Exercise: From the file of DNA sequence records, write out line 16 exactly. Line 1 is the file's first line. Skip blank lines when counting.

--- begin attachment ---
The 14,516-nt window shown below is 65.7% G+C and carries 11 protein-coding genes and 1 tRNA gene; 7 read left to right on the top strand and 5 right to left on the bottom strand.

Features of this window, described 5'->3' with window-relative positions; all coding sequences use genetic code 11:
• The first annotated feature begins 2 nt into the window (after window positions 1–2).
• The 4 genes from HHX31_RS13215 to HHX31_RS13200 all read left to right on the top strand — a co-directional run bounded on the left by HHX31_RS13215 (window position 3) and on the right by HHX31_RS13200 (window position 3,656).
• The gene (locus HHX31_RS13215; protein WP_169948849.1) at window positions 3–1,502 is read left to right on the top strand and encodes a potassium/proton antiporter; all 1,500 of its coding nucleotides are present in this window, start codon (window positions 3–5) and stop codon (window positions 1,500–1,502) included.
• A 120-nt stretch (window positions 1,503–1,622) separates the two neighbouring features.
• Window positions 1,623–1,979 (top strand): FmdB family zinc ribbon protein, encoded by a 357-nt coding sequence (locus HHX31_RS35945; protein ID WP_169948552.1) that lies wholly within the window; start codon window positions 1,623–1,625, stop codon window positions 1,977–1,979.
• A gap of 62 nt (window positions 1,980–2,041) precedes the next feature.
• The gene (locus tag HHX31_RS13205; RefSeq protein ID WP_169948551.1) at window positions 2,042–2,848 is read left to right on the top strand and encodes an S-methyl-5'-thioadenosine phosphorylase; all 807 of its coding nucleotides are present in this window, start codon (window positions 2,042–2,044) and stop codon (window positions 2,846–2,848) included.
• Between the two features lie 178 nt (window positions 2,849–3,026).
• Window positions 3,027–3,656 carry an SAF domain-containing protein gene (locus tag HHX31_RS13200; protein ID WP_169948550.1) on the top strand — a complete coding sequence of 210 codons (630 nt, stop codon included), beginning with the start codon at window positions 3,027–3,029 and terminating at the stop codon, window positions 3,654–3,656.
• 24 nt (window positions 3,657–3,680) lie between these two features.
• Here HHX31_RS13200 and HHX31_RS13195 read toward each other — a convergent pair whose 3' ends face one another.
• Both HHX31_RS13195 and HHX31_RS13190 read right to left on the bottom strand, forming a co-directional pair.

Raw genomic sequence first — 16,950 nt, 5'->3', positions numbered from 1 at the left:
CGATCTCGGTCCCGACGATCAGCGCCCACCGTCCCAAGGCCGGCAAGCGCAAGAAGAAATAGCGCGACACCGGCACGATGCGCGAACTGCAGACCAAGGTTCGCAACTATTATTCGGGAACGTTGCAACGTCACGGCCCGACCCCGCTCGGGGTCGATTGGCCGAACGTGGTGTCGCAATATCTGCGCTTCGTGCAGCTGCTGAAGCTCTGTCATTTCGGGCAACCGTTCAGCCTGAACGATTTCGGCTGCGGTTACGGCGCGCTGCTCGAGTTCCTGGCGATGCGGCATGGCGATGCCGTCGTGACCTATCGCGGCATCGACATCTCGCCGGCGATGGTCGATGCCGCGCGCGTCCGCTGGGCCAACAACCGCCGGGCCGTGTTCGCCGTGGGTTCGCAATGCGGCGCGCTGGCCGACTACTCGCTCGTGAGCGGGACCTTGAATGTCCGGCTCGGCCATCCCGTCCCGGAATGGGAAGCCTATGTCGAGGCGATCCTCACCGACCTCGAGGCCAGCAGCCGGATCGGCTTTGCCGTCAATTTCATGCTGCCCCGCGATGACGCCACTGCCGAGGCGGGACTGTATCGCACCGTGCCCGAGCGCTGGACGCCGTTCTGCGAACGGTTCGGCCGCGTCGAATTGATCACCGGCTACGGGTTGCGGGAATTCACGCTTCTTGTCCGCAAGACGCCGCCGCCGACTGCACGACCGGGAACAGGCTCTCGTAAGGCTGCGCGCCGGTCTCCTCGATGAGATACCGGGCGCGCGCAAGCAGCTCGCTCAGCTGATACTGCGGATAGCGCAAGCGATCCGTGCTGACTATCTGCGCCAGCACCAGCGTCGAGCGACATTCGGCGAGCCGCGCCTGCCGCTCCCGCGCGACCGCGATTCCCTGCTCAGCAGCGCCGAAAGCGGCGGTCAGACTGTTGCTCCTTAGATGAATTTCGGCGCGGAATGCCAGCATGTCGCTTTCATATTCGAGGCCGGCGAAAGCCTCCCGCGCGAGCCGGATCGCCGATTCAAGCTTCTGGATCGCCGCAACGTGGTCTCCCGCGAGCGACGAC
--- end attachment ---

CGATCTCGGTCCCGACGATCAGCGCCCACCGTCCCAAGGCCGGCAAGCGCAAGAAGAAATAGCGCGACACCGGCACGATGCGCGAACTGCAGACCAAGGTTCGCAACTATTATTCGGGAACGTTGCAACGTCACGGCCCGACCCCGCTCGGGGTCGATTGGCCGAACGTGGTGTCGCAATATCTGCGCTTCGTGCAGCTGCTGAAGCTCTGTCATTTCGGGCAACCGTTCAGCCTGAACGATTTCGGCTGCGGTTACGGCGCGCTGCTCGAGTTCCTGGCGATGCGGCATGGCGATGCCGTCGTGACCTATCGCGGCATCGACATCTCGCCGGCGATGGTCGATGCCGCGCGCGTCCGCTGGGCCAACAACCGCCGGGCCGTGTTCGCCGTGGGTTCGCAATGCGGCGCGCTGGCCGACTACTCGCTCGTGAGCGGGACCTTGAATGTCCGGCTCGGCCATCCCGTCCCGGAATGGGAAGCCTATGTCGAGGCGATCCTCACCGACCTCGAGGCCAGCAGCCGGATCGGCTTTGCCGTCAATTTCATGCTGCCCCGCGATGACGCCACTGCCGAGGCGGGACTGTATCGCACCGTGCCCGAGCGCTGGACGCCGTTCTGCGAACGGTTCGGCCGCGTCGAATTGATCACCGGCTACGGGTTGCGGGAATTCACGCTTCTTGTCCGCAAGACGCCGCCGCCGACTGCACGACCGGGAACAGGCTCTCGTAAGGCTGCGCGCCGGTCTCCTCGATGAGATACCGGGCGCGCGCAAGCAGCTCGCTCAGCTGATACTGCGGATAGCGCAAGCGATCCGTGCTGACTATCTGCGCCAGCACCAGCGTCGAGCGACATTCGGCGAGCCGCGCCTGCCGCTCCCGCGCGACCGCGATTCCCTGCTCAGCAGCGCCGAAAGCGGCGGTCAGACTGTTGCTCCTTAGATGAATTTCGGCGCGGAATGCCAGCATGTCGCTTTCATATTCGAGGCCGGCGAAAGCCTCCCGCGCGAGCCGGATCGCCGATTCAAGCTTCTGGATCGCCGCAACGTGGTCTCCCGCGAGCGACGAC